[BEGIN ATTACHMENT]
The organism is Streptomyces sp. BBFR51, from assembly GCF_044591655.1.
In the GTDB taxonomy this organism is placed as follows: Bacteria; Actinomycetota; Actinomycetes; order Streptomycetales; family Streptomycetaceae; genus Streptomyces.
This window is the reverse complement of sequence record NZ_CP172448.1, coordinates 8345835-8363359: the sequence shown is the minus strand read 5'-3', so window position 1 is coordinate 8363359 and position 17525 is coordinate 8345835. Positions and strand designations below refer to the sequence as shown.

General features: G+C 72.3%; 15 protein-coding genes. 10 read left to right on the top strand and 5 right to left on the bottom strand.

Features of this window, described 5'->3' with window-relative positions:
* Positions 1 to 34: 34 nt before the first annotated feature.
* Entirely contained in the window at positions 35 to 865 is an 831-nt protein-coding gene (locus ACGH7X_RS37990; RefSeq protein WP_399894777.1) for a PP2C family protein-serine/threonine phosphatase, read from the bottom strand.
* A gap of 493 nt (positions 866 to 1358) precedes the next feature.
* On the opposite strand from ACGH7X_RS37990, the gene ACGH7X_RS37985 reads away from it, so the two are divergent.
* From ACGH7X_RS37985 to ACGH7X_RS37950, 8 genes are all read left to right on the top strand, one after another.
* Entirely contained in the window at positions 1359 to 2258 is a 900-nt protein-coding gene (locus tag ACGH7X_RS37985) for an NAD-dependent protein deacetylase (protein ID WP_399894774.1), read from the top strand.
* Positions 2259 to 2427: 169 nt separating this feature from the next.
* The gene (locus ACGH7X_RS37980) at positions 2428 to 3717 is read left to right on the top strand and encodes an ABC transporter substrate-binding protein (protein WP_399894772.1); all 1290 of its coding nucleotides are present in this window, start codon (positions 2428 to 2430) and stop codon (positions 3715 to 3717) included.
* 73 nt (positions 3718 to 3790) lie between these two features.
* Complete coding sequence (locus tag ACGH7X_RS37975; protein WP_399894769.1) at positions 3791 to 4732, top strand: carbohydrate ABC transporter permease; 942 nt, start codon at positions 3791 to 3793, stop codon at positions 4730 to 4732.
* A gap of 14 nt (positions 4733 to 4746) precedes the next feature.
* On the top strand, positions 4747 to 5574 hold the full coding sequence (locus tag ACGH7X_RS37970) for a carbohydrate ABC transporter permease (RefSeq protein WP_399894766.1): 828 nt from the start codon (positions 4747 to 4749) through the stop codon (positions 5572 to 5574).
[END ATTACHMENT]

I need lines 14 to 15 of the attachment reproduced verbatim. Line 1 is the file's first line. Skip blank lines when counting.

* 73 nt (positions 3718 to 3790) lie between these two features.
* Complete coding sequence (locus tag ACGH7X_RS37975; protein WP_399894769.1) at positions 3791 to 4732, top strand: carbohydrate ABC transporter permease; 942 nt, start codon at positions 3791 to 3793, stop codon at positions 4730 to 4732.